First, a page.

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Blogger debunks Modi's counterfeit logic for noteban, as there's high sezure rate of Rs 400 crore fake currency

Counterview Desk
Blogger James Wilson, a consultant with the Government of Kerala, debunking the popular myth that Fake Indian Currency Notes (FICN) were 30-40% of the total currency in circulation, has said, quoting official sources, that, in value terms, they did not form more than 0.0018% of the total currency in circulation in 2015-16, with a declining trend over the last five years.
Analyzing RBI Annual Reports from 2000-2001 to 2015-16 to “gather pointers about the FICN detection in the banking system”, Wilson says in a blog, the figures suggests that “the percentage of FICN in 2000-2001 was 0.0015%, which is seen steadily declined to 0.0004% up to 2005-06, which then steeply increased to 0.0023% in 2008-09 and reached to 0.0018% in the year 2015-16.”
Coming to individual currencies, the blogger says, the FICN of Rs 1000 notes, which were introduced in the circulation in 2000-2001, took eight years to cross the 0.001% of the value of the total Rs 1000 notes in circulation. “During the year 2011-12 it reach 0.0024% and more or less remain around that value till 2015-16 (0.0023%)”, the blogger reveals.
As for the FICN of Rs 500 notes, the blogger says, they were “around 0.0054% in the year 2000-01 dropping to 0.0003% in FY 2005-06, steadily rising to 0.0036% in the year 2008-09, and seen further showing a decreasing trend and reached 0.0017% during the year 2015-16, even though it is almost 50% of the currency in circulation by value basis.”
“I am at a loss”, says the blogger, to understand as to why the government decided to demonetize Rs 500 notes, which are showing a consistent decreasing trend since 2008-09. Also, the high value Rs 1,000 notes, which showed an increasing trend, became steady.”
Pointing towards another figure, the blogger reveals, the in an answer to an unstarred question, on August 5 last year, the Union finance minister replied, “A study on FICN issues, including estimation of FICN in circulation, has been undertaken by the Indian Statistical Institute (ISI), Kolkata, under the overall supervision of National Investigation Agency (NIA). As per the study, the face value of FICN in circulation was found to be about Rs 400 crore.”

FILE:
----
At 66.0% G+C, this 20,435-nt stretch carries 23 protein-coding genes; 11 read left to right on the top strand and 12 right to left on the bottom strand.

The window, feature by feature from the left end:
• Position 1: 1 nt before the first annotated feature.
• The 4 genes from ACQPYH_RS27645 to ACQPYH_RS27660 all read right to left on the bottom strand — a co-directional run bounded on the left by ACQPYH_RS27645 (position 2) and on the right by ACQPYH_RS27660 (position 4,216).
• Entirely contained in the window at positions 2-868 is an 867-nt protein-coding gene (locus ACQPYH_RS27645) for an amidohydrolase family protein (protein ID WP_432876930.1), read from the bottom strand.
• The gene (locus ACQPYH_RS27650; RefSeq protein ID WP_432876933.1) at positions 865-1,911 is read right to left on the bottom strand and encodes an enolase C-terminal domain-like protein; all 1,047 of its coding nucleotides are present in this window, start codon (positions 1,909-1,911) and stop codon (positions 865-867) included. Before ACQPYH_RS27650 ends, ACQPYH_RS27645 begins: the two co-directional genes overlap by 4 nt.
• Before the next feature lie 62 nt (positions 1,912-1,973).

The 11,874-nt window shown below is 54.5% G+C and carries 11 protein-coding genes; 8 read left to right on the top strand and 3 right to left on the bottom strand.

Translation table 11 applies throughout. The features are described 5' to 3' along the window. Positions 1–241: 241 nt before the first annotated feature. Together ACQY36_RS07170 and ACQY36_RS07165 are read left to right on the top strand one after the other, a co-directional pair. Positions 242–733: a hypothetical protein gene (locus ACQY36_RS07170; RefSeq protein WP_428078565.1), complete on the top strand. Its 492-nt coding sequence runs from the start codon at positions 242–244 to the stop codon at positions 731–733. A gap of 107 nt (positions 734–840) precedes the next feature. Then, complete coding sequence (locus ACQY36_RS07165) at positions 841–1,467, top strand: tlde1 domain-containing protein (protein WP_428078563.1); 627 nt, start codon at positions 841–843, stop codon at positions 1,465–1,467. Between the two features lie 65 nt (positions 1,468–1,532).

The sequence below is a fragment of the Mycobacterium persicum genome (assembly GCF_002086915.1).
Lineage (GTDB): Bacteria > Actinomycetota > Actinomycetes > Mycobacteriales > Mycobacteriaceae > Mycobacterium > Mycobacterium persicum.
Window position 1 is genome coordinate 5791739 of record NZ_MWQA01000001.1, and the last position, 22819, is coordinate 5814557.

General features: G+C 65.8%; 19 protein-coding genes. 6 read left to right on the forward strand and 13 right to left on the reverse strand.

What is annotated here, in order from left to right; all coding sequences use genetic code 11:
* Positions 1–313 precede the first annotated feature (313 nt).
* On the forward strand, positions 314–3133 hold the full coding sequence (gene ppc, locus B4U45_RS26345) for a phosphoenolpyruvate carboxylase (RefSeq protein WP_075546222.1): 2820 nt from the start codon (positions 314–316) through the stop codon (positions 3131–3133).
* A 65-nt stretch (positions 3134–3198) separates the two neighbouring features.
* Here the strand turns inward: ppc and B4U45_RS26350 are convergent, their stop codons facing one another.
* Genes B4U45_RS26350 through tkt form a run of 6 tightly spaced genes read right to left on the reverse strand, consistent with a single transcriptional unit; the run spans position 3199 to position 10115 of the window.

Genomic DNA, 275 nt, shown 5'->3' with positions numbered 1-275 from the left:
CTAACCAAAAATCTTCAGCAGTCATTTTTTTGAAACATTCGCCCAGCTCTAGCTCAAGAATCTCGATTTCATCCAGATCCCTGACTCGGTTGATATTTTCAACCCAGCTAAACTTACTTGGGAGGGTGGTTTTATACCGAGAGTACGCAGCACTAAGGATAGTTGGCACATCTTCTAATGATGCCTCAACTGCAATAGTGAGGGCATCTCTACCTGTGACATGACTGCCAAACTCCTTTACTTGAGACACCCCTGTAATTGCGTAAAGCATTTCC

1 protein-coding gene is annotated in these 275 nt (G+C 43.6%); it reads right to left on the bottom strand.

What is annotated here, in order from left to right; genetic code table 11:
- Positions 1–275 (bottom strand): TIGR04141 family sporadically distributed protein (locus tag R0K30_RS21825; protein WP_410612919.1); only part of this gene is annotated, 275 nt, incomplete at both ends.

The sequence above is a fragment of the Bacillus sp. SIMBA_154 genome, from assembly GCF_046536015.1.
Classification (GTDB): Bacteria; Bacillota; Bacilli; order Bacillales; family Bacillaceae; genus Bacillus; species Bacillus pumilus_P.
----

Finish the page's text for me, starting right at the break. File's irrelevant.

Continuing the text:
The minister insisted, “It was found the value remained constant for the last 4 years.”
Pointing out that Rs 400 crore is “only 0.02% of the currency in circulation”, Wilson says, “Though it is a small quantity, FICN is used for various subversive activities such as espionage, smuggling of arms, drugs and other contraband in India. As per the NIA probe, which has a Terror Funding and Fake Currency Cell, Pakistan is the major supplier of FICN in India.”
The blogger says, official sources further suggest, “the banking system detected around Rs 30 crore of FICN annually and law enforcement agencies seized around Rs 40 crore of FICN annually for the last couple of years.”
Thus, he says, “A total of around Rs 70 crore of FICN were detected during the last couple of years by the checks and balances in the system. So, if we take the ISI, Kolkota, study as a yard stick, only Rs 70 crore of FICN of the estimated quantity of Rs 400 crore, i.e., 17.5% of the FICN is seized by our systems.”
Meanwhile, says Wilson, the ISI, Kolkota which did the study of FICN, concluded that "the existing systems of seizure and detection are enough to flush out the quantum of FICN being infused". The institute, he adds, concluded that “if detection can be improved, the value of FICN in circulation can be reduced by at least 20% annually.”

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